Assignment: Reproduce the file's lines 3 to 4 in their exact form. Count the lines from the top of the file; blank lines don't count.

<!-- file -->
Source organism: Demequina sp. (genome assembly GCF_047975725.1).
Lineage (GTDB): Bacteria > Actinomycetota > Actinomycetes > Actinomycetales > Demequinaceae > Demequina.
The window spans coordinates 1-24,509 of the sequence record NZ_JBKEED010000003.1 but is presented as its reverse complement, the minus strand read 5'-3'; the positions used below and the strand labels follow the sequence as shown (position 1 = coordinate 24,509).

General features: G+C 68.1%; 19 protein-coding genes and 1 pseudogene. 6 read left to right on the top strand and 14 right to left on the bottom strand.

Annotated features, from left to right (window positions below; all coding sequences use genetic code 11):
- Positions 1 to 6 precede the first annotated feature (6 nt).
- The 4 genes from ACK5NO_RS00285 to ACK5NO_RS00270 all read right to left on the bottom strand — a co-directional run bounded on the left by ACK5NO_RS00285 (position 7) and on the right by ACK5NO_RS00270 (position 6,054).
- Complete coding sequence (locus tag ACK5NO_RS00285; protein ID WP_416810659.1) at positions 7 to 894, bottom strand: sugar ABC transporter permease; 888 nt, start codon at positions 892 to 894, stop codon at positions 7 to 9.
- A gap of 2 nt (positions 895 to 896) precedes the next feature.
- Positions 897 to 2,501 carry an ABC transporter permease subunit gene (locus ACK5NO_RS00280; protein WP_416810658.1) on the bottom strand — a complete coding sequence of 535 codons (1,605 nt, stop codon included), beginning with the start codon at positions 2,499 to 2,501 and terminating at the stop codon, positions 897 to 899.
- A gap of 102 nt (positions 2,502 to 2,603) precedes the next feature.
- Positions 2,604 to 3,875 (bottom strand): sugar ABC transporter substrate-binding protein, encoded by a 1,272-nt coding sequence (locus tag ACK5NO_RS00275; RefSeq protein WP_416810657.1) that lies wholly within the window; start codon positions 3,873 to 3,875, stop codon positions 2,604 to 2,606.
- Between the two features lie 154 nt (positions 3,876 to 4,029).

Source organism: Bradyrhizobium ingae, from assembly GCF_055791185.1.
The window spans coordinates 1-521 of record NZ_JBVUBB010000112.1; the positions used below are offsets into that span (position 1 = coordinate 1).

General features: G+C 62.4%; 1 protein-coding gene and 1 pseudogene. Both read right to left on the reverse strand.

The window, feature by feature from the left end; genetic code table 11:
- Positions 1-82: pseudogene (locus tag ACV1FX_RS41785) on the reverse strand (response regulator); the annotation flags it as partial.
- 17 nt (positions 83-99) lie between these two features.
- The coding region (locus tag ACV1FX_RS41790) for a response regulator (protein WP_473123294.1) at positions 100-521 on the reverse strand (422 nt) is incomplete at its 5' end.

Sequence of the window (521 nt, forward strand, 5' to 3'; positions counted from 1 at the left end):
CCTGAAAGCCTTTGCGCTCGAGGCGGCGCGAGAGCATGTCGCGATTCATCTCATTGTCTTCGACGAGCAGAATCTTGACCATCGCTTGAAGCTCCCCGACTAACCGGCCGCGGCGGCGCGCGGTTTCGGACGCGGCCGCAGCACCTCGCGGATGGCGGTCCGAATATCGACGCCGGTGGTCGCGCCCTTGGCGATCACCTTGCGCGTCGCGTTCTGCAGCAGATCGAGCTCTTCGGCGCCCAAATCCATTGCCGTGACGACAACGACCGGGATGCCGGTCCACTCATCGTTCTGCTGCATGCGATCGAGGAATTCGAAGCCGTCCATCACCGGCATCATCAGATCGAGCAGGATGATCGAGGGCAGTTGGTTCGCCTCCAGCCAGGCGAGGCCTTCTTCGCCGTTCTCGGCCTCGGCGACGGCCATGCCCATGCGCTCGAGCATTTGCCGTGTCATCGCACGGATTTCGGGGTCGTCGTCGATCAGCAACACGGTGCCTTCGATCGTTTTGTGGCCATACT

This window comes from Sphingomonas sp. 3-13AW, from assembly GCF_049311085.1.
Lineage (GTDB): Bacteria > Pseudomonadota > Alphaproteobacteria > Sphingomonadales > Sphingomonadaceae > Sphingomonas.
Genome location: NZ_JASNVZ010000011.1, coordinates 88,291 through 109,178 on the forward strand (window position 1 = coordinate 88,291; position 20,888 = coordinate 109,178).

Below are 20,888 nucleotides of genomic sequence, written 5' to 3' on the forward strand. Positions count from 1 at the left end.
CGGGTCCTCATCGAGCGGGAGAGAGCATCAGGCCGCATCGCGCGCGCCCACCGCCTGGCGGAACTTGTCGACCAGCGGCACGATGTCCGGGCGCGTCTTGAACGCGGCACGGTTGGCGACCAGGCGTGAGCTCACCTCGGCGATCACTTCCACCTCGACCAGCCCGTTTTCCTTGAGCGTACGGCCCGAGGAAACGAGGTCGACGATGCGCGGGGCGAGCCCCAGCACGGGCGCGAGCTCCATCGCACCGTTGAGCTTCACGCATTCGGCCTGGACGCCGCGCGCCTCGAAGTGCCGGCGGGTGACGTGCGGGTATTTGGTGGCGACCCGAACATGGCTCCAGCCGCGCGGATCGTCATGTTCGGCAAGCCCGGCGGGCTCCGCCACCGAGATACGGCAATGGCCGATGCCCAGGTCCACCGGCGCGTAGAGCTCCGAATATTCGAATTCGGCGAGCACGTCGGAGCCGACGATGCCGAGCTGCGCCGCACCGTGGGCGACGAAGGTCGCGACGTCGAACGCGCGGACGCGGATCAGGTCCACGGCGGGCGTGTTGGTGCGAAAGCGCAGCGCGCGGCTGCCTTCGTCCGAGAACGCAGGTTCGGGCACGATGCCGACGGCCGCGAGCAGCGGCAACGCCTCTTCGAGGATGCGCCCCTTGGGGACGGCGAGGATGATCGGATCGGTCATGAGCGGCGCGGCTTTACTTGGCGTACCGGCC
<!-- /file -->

The window spans coordinates 1-24,509 of the sequence record NZ_JBKEED010000003.1 but is presented as its reverse complement, the minus strand read 5'-3'; the positions used below and the strand labels follow the sequence as shown (position 1 = coordinate 24,509).

General features: G+C 68.1%; 19 protein-coding genes and 1 pseudogene. 6 read left to right on the top strand and 14 right to left on the bottom strand.